Verticordia lindleyi facts for kids
Quick facts for kidsVerticordia lindleyi
Verticordia lindleyi is a flowering plant in the myrtle family, Myrtaceae and is endemic to the south-west of Western Australia. It is sometimes an openly branched shrub, other times more or less dense, with small leaves and spreading, spike-like groups of pink or purple flowers along the stems in summer, sometimes also in autumn.
Verticordia lindleyi is a shrub which grows to a height of 1 m (3 ft) usually with one main stem, either openly or densely branched. Its leaves are egg-shaped to elliptic, slightly dished, 1.5–5 mm (0.06–0.2 in) long and covered with short hairs.
The flowers are lightly scented and are arranged along the stems in spike-like groups, each flower on a spreading stalk 1–4 mm (0.04–0.2 in) long. The floral cup is a top-shaped, about 2 mm (0.08 in) long, 5-ribbed and glabrous with rounded green appendages about 1 mm (0.04 in) long. The sepals are pink or purple, occasionally white, 3–6 mm (0.1–0.2 in) long, with 5 to 7 hairy lobes. The petals are a similar colour to the sepals, egg-shaped, 2.5–4.5 mm (0.1–0.2 in) long and sometimes have a few small teeth on the end. The style is 3–4 mm (0.1–0.2 in) long, S-shaped and hairy. Flowering time is from November to February, or sometimes as late as May.
Taxonomy and naming
Verticordia lindleyi was first formally described by Johannes Schauer in 1841 from a specimen collected by James Drummond near the Swan River, and the description was published in Monographia Myrtacearum Xerocarpicarum. The specific epithet (lindleyi) honours the botanist John Lindley.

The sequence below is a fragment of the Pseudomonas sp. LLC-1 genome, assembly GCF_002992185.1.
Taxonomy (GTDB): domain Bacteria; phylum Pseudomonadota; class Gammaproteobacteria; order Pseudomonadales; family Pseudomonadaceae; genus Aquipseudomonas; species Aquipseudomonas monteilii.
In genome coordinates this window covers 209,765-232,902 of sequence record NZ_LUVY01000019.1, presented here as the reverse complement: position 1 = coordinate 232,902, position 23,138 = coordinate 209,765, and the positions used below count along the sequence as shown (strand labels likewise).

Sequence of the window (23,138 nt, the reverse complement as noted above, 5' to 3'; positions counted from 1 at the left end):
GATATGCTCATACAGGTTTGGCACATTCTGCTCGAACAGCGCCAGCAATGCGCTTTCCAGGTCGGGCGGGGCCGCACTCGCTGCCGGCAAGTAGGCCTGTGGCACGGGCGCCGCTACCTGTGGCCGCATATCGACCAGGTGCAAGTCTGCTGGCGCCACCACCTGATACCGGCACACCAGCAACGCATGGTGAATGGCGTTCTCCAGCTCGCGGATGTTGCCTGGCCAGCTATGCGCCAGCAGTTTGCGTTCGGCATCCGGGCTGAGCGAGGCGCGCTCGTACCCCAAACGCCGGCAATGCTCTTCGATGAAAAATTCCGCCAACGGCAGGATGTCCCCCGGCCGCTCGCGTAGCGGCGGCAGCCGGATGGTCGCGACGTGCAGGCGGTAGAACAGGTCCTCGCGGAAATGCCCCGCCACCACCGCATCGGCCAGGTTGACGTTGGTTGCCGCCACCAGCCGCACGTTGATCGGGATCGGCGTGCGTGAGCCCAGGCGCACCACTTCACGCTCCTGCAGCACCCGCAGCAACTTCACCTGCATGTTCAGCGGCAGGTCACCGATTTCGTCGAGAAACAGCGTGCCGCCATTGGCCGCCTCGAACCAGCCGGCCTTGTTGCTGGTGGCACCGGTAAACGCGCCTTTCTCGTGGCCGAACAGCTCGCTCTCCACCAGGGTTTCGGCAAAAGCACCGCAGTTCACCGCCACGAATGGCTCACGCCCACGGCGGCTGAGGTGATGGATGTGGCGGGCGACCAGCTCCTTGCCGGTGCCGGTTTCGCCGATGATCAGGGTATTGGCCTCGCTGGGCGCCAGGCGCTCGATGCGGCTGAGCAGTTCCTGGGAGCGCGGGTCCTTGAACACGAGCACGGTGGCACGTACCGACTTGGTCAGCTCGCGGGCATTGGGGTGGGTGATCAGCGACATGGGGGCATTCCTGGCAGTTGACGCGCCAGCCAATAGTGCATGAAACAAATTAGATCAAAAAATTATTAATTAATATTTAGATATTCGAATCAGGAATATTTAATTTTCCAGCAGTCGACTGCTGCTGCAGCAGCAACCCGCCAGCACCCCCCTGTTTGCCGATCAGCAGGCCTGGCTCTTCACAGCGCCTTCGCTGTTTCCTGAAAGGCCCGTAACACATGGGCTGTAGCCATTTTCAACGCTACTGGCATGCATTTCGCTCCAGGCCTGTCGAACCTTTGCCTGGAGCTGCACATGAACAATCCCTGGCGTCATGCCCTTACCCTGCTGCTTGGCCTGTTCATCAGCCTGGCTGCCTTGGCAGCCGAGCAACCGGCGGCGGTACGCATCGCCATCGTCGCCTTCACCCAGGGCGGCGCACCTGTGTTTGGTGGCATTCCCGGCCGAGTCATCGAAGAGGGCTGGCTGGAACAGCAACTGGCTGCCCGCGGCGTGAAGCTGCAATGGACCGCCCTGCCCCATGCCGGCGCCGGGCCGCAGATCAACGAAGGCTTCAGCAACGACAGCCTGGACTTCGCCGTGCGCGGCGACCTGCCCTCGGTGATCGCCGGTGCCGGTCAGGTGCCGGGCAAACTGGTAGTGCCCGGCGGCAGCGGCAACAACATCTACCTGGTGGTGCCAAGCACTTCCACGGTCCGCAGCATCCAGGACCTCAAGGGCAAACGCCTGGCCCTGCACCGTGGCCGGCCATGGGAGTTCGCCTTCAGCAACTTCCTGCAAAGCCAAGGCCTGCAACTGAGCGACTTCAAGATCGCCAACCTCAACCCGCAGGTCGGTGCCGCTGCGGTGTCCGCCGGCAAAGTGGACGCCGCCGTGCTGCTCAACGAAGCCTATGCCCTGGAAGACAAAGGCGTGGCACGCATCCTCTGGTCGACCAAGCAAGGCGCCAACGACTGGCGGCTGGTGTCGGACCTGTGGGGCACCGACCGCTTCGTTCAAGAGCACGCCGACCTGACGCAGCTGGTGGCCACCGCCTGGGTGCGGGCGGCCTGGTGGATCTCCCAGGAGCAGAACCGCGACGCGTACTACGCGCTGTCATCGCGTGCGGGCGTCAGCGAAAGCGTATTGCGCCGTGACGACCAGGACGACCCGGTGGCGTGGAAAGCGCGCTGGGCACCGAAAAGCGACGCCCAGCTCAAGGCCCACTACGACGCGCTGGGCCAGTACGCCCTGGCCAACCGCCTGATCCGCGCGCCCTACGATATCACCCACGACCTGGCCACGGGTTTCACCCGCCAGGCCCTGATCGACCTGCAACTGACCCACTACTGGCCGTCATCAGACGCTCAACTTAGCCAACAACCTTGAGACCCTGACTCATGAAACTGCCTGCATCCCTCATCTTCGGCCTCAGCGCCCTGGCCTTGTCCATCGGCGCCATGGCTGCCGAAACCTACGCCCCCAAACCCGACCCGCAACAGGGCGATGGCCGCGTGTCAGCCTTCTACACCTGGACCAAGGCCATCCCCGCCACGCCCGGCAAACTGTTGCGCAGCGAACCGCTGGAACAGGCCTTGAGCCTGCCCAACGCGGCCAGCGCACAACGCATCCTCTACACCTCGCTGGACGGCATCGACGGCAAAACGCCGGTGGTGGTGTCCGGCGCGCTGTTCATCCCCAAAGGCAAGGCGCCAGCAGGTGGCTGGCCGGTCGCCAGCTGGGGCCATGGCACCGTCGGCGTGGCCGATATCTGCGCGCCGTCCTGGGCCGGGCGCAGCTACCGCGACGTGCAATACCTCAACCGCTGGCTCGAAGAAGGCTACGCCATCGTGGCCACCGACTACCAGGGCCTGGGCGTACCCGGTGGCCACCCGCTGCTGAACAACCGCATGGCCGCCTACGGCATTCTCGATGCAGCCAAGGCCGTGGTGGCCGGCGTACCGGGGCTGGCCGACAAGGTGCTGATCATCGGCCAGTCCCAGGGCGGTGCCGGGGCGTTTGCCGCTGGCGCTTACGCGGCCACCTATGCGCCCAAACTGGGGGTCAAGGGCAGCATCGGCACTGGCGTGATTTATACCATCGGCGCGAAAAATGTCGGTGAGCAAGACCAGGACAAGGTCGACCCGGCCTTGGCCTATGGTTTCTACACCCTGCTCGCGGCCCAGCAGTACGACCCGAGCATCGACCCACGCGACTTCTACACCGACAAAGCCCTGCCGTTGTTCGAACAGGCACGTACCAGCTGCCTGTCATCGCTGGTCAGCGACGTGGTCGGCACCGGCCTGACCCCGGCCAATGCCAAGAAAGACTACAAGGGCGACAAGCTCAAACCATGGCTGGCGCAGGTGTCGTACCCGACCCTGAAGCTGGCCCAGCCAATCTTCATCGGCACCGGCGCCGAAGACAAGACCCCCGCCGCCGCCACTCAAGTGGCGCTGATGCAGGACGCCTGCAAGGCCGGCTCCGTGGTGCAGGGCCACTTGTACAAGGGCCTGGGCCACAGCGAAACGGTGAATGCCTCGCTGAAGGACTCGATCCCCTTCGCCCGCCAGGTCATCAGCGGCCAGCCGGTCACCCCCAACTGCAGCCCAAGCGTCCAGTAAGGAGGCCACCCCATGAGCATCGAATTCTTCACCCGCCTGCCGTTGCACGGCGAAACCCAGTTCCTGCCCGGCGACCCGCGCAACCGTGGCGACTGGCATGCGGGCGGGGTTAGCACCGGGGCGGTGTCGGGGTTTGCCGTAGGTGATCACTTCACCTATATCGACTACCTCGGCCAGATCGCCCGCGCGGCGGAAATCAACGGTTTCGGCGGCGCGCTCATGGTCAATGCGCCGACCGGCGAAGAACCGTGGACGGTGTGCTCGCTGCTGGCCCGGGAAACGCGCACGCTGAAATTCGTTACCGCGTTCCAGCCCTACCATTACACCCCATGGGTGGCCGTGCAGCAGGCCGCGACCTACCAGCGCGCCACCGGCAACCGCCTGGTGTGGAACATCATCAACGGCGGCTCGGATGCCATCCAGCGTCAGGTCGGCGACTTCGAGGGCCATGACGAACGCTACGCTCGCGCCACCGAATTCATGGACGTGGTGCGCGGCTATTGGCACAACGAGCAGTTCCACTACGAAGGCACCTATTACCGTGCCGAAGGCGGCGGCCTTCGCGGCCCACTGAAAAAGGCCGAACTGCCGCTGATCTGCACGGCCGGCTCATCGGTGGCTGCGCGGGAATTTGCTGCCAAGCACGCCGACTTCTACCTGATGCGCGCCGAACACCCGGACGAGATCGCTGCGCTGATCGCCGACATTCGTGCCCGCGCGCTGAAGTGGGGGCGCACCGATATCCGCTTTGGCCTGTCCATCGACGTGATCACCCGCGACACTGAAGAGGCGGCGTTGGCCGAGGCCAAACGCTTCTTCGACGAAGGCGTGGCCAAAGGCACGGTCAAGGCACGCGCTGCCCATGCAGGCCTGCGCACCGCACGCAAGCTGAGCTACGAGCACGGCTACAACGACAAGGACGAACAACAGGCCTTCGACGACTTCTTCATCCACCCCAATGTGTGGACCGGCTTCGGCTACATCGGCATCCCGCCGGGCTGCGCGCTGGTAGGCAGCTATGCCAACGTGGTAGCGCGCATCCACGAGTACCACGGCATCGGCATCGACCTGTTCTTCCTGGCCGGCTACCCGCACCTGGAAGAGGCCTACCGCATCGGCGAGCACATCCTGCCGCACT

Alex George undertook a review of the genus Verticordia in 1991 and described two subspecies:
- Verticordia lindleyi F.Muell. subsp. lindleyi which has petals which narrow towards their tip and lack teeth on their tip or have short teeth;
- Verticordia lindleyi subsp purpurea A.S.George which has petals that are broad near their tip and have relatively large teeth;
George placed this species in subgenus Integripetala, section Verticordella along with V. pennigera, V. halophila, V. blepharophylla, V. carinata, V. attenuata, V. drummondii, V. wonganensis, V. paludosa, V. luteola, V. bifimbriata, V. tumida, V. mitodes, V. centipeda, V. auriculata, V. pholidophylla, V. spicata and V. hughanii.
Distribution and habitat
This verticordia grows in sandy soil, usually over clay or gravel in areas that are wet in winter, sometimes in open woodland or shrubland. It occurs from near Mogumber north of Perth, south and east to the Stirling Range National Park in the Avon Wheatbelt, Geraldton Sandplains, Jarrah Forest, Swan Coastal Plain, Esperance Plains and Mallee biogeographic regions.
Subspecies lindleyi is classified as "Priority Four" by the Western Australian Government Department of Parks and Wildlife, meaning that is rare or near threatened, while subspecies purpurea is classified as "Not Threatened".
Use in horticulture
Both subspecies of Verticordia lindleyi are well established in gardens. When grown in well-drained soil in a sunny position, they have developed into shrubs which both drought and frost tolerant as well as resistant to fungal diseases. They have been grown from both cuttings and from seed. A project of the Western Australian Botanic Gardens and Parks Authority has successfully translocated clones of different specimens of V. lindleyi subsp. lindleyi in a reconstructed wetland at Perth Airport.
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